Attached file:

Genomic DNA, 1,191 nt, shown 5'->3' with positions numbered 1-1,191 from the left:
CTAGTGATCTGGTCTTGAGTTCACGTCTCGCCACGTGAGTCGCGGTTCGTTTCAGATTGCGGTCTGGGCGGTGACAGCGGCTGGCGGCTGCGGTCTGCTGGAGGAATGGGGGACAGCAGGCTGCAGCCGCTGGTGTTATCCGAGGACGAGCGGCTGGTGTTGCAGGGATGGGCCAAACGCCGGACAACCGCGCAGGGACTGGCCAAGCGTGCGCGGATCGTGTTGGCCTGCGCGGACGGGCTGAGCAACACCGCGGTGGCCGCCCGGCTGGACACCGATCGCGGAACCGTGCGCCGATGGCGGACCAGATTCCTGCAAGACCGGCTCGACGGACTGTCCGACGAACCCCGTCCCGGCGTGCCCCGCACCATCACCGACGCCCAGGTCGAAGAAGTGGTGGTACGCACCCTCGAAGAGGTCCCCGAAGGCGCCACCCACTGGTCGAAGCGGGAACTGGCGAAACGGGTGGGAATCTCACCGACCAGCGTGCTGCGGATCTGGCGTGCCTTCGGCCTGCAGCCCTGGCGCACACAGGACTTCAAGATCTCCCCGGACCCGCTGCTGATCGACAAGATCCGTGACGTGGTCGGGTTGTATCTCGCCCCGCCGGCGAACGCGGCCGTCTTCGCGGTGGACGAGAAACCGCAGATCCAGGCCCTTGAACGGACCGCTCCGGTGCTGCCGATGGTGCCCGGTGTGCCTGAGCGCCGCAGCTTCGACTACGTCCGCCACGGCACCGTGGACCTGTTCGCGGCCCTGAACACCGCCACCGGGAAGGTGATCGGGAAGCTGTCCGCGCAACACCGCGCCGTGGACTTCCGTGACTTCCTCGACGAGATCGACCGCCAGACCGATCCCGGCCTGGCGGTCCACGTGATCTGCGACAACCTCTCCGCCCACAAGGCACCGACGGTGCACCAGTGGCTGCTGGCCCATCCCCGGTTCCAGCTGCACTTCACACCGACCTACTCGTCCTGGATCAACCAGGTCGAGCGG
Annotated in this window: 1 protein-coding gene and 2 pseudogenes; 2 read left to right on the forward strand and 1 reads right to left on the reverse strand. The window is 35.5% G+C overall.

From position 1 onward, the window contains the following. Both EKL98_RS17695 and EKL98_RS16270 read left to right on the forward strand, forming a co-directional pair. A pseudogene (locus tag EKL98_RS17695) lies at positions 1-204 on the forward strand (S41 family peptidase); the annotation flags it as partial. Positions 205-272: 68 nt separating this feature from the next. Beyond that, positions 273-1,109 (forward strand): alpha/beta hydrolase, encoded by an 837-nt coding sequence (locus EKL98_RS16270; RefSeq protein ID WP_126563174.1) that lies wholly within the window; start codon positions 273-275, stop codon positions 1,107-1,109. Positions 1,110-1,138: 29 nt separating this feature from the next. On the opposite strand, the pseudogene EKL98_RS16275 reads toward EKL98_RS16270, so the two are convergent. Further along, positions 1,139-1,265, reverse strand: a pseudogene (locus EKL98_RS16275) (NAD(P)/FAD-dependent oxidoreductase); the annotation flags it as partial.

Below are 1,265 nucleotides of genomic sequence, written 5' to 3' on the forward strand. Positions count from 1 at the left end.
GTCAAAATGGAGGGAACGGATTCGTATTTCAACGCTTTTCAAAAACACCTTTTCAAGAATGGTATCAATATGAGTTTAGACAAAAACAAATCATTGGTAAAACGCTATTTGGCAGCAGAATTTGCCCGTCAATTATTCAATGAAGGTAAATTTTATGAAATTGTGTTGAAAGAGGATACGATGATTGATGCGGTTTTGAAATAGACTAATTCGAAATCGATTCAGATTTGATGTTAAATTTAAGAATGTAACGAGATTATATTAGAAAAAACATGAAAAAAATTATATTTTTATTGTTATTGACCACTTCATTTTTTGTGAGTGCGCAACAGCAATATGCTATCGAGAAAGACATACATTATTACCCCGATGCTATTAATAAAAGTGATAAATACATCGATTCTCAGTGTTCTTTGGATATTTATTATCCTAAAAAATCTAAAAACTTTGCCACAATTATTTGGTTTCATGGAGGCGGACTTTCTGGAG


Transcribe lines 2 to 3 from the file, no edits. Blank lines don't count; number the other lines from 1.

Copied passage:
CTAGTGATCTGGTCTTGAGTTCACGTCTCGCCACGTGAGTCGCGGTTCGTTTCAGATTGCGGTCTGGGCGGTGACAGCGGCTGGCGGCTGCGGTCTGCTGGAGGAATGGGGGACAGCAGGCTGCAGCCGCTGGTGTTATCCGAGGACGAGCGGCTGGTGTTGCAGGGATGGGCCAAACGCCGGACAACCGCGCAGGGACTGGCCAAGCGTGCGCGGATCGTGTTGGCCTGCGCGGACGGGCTGAGCAACACCGCGGTGGCCGCCCGGCTGGACACCGATCGCGGAACCGTGCGCCGATGGCGGACCAGATTCCTGCAAGACCGGCTCGACGGACTGTCCGACGAACCCCGTCCCGGCGTGCCCCGCACCATCACCGACGCCCAGGTCGAAGAAGTGGTGGTACGCACCCTCGAAGAGGTCCCCGAAGGCGCCACCCACTGGTCGAAGCGGGAACTGGCGAAACGGGTGGGAATCTCACCGACCAGCGTGCTGCGGATCTGGCGTGCCTTCGGCCTGCAGCCCTGGCGCACACAGGACTTCAAGATCTCCCCGGACCCGCTGCTGATCGACAAGATCCGTGACGTGGTCGGGTTGTATCTCGCCCCGCCGGCGAACGCGGCCGTCTTCGCGGTGGACGAGAAACCGCAGATCCAGGCCCTTGAACGGACCGCTCCGGTGCTGCCGATGGTGCCCGGTGTGCCTGAGCGCCGCAGCTTCGACTACGTCCGCCACGGCACCGTGGACCTGTTCGCGGCCCTGAACACCGCCACCGGGAAGGTGATCGGGAAGCTGTCCGCGCAACACCGCGCCGTGGACTTCCGTGACTTCCTCGACGAGATCGACCGCCAGACCGATCCCGGCCTGGCGGTCCACGTGATCTGCGACAACCTCTCCGCCCACAAGGCACCGACGGTGCACCAGTGGCTGCTGGCCCATCCCCGGTTCCAGCTGCACTTCACACCGACCTACTCGTCCTGGATCAACCAGGTCGAGCGG
Annotated in this window: 1 protein-coding gene and 2 pseudogenes; 2 read left to right on the forward strand and 1 reads right to left on the reverse strand. The window is 35.5% G+C overall.